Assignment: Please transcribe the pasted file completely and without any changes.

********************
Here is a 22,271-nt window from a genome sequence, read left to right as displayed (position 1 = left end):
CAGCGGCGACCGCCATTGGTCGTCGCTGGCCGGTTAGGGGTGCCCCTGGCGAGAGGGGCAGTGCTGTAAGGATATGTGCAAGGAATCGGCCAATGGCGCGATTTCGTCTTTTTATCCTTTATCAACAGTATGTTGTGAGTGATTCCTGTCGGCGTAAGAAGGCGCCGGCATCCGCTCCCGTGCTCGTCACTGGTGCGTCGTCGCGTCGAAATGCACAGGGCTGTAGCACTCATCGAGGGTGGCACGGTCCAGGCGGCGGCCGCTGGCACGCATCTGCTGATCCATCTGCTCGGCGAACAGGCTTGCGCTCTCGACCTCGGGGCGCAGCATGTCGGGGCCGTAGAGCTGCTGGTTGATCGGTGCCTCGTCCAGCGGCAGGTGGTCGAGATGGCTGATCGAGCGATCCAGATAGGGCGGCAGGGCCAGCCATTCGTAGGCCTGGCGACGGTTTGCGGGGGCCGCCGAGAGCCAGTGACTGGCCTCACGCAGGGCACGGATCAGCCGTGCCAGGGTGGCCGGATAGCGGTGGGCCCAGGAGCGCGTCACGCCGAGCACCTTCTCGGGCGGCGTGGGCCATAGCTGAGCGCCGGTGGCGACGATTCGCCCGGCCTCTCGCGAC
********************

Here is a 22,271-nt window from a genome sequence, read left to right as displayed (position 1 = left end):
CAGCGGCGACCGCCATTGGTCGTCGCTGGCCGGTTAGGGGTGCCCCTGGCGAGAGGGGCAGTGCTGTAAGGATATGTGCAAGGAATCGGCCAATGGCGCGATTTCGTCTTTTTATCCTTTATCAACAGTATGTTGTGAGTGATTCCTGTCGGCGTAAGAAGGCGCCGGCATCCGCTCCCGTGCTCGTCACTGGTGCGTCGTCGCGTCGAAATGCACAGGGCTGTAGCACTCATCGAGGGTGGCACGGTCCAGGCGGCGGCCGCTGGCACGCATCTGCTGATCCATCTGCTCGGCGAACAGGCTTGCGCTCTCGACCTCGGGGCGCAGCATGTCGGGGCCGTAGAGCTGCTGGTTGATCGGTGCCTCGTCCAGCGGCAGGTGGTCGAGATGGCTGATCGAGCGATCCAGATAGGGCGGCAGGGCCAGCCATTCGTAGGCCTGGCGACGGTTTGCGGGGGCCGCCGAGAGCCAGTGACTGGCCTCACGCAGGGCACGGATCAGCCGTGCCAGGGTGGCCGGATAGCGGTGGGCCCAGGAGCGCGTCACGCCGAGCACCTTCTCGGGCGGCGTGGGCCATAGCTGAGCGCCGGTGGCGACGATTCGCCCGGCCTCTCGCGAC